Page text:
Staunton, Mar. 9 – In Soviet times, Moscow always spoke of “Central Asia and Kazakhstan,” in order to highlight the difference within that region of republics with a clear ethnic majority and one, Kazakhstan, that was bi-national and that until the mid-1980s had an ethnic Russian plurality.
But since that time, the share of ethnic Russians in the population has declined and the share of ethnic Kazakhs increased to the point that Kazakhstan is roughly the same percentage Kazakh that the Russian Federation is ethnically Russian. Not surprisingly, government institutions including the country’s legislature have followed suit.
In 1994, 40 percent of the members of the Kazakhstan parliament were non-Kazakhs, a number that has fallen over the course of the last 30 years and is set to continue. Of the candidates for membership in the Majlis now, only 14.8 percent are non-Kazakhs, a figure roughly half of their share in the population (qmonitor.kz/politics/4777).
Unless specific measures are taken, when an ethnic group dominates the population of a country, it tends to be overrepresented in any country with an elected legislature. That is true in the Russian Federation; and it is true in Kazakhstan. But for Moscow commentators, what is acceptable in Russia isn’t in Kazakhstan.
Vladimir Prokhvatilov of the Russian Academy of Military Sciences denounces this trend in that Central Asian country and declares that despite all its talk about democracy and human rights, Kazakhstan is set on becoming a mono-ethnic country where Russians are a minority in all things (vpoanalytics.com/2023/03/06/novyj-kazahstan-budet-mononatsionalnym/).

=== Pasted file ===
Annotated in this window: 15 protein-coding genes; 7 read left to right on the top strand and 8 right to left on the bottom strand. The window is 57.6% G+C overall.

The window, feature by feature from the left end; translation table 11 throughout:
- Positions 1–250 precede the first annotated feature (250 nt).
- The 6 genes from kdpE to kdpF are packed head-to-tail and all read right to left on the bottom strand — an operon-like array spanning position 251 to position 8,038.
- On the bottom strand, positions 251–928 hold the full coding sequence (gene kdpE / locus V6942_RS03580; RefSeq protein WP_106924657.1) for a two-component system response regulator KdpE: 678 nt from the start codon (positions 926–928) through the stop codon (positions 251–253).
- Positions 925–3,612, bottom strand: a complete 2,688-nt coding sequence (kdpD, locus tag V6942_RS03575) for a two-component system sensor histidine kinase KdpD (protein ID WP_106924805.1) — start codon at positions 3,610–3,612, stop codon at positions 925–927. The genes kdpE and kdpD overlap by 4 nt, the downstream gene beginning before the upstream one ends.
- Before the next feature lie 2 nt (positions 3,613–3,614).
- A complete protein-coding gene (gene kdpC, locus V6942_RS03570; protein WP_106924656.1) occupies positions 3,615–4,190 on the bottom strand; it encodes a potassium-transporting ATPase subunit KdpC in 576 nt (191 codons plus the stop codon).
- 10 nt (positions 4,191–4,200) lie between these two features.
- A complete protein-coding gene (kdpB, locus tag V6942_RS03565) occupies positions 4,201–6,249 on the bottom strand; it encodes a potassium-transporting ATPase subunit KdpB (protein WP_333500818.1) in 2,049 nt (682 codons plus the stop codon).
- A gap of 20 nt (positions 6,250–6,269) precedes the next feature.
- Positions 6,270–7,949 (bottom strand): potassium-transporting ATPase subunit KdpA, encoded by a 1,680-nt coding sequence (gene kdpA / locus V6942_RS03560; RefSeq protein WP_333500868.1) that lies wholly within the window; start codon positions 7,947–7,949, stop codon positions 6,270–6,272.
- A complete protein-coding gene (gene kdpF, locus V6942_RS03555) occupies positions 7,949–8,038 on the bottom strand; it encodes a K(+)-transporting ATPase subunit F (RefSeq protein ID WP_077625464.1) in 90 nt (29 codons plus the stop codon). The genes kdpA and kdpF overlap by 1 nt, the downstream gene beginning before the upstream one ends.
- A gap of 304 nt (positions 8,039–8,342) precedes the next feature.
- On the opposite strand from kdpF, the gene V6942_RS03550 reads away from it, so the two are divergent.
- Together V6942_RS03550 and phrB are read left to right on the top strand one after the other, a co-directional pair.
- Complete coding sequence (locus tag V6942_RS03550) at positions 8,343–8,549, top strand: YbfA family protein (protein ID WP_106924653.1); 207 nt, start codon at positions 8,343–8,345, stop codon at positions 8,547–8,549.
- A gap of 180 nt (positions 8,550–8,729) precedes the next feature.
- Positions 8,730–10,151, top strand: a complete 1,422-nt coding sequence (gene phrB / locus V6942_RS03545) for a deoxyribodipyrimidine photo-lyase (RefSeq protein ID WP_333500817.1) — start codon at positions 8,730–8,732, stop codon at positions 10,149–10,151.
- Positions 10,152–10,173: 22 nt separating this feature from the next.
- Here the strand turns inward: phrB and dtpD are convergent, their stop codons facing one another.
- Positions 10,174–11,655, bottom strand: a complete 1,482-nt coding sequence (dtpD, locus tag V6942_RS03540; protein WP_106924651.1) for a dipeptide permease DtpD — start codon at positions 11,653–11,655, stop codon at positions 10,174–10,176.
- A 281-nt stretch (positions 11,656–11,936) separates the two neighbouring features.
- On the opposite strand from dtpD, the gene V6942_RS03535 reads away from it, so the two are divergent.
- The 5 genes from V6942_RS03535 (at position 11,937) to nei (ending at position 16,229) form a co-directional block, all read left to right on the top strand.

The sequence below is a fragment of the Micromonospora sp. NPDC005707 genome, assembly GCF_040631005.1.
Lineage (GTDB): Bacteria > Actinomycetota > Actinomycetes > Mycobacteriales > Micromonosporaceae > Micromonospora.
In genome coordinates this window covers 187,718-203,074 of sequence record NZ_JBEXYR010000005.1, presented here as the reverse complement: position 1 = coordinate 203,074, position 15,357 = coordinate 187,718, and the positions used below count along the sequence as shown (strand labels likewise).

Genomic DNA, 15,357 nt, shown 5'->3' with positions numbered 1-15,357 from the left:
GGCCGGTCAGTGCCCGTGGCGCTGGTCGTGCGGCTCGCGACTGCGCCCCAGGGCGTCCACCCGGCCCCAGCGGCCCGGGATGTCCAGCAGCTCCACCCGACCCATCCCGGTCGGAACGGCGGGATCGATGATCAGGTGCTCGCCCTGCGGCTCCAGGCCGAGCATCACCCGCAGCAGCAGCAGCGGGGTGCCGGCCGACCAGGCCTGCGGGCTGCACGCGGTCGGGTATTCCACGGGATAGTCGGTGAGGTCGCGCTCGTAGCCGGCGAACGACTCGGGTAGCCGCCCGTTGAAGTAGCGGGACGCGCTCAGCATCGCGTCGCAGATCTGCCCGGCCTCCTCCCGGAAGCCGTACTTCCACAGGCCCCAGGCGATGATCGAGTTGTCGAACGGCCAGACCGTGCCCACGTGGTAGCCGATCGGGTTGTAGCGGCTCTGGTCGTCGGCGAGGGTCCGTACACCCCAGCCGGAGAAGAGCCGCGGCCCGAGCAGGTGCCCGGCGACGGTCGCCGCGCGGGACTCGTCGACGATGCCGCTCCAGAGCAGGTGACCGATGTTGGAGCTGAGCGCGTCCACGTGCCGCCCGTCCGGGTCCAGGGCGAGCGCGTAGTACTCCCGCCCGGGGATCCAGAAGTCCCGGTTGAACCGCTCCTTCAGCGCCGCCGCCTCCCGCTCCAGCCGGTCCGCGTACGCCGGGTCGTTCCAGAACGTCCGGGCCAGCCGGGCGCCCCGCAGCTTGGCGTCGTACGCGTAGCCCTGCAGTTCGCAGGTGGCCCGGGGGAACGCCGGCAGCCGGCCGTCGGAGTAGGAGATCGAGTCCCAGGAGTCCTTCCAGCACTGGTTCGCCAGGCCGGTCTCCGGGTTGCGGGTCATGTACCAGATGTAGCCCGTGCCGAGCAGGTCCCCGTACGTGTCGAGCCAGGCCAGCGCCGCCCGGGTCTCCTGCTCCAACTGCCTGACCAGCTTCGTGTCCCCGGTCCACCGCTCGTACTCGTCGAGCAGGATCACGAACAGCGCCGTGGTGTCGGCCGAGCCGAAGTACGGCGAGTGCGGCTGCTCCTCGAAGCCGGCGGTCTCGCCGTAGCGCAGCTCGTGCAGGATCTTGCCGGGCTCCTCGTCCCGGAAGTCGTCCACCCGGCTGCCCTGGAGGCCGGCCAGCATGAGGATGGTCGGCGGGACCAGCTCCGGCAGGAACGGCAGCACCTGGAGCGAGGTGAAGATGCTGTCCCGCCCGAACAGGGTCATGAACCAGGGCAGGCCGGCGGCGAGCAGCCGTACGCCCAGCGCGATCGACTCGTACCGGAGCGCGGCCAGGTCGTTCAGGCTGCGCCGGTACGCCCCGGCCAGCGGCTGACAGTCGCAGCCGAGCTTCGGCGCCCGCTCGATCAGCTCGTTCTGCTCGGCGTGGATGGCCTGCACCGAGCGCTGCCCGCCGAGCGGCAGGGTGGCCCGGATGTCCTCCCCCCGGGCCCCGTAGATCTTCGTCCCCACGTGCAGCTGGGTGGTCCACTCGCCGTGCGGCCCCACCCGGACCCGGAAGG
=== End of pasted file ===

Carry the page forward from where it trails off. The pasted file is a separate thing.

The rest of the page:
What he is really angry about, of course, is not the rights of Russians there or elsewhere but about what this trend means for Moscow in terms of having influence in and even control of Central Asia. As long as Kazakhstan was the odd man out, Central Asian unity was unlikely given how large Uzbekistan is relative to the others.
But with Kazakhstan now rapidly becoming a Central Asian country, cooperation across the region becomes more likely because Kazakhstan, together with Kyrgyzstan, Tajikistan, and Turkmenistan balances Uzbekistan and thus makes their cooperation more likely – and the decline in Russian influence more certain.